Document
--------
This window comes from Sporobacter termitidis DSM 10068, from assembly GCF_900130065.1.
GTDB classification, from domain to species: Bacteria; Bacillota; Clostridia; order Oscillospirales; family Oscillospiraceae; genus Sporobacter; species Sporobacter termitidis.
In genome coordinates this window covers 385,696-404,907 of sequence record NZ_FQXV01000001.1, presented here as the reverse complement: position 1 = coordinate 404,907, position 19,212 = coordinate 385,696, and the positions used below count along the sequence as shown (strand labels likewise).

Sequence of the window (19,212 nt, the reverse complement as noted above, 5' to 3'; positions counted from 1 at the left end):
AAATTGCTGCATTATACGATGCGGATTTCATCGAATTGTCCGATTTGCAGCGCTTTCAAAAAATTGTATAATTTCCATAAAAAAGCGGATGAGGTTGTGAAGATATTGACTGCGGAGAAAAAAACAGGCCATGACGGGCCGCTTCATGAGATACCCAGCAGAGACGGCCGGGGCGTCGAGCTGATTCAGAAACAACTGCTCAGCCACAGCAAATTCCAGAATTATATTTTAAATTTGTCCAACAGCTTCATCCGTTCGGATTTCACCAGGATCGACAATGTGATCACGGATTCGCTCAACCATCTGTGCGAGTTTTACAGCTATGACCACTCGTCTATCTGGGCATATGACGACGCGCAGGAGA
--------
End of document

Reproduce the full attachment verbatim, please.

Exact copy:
This window comes from Sporobacter termitidis DSM 10068, from assembly GCF_900130065.1.
GTDB classification, from domain to species: Bacteria; Bacillota; Clostridia; order Oscillospirales; family Oscillospiraceae; genus Sporobacter; species Sporobacter termitidis.
In genome coordinates this window covers 385,696-404,907 of sequence record NZ_FQXV01000001.1, presented here as the reverse complement: position 1 = coordinate 404,907, position 19,212 = coordinate 385,696, and the positions used below count along the sequence as shown (strand labels likewise).

Sequence of the window (19,212 nt, the reverse complement as noted above, 5' to 3'; positions counted from 1 at the left end):
AAATTGCTGCATTATACGATGCGGATTTCATCGAATTGTCCGATTTGCAGCGCTTTCAAAAAATTGTATAATTTCCATAAAAAAGCGGATGAGGTTGTGAAGATATTGACTGCGGAGAAAAAAACAGGCCATGACGGGCCGCTTCATGAGATACCCAGCAGAGACGGCCGGGGCGTCGAGCTGATTCAGAAACAACTGCTCAGCCACAGCAAATTCCAGAATTATATTTTAAATTTGTCCAACAGCTTCATCCGTTCGGATTTCACCAGGATCGACAATGTGATCACGGATTCGCTCAACCATCTGTGCGAGTTTTACAGCTATGACCACTCGTCTATCTGGGCATATGACGACGCGCAGGAGA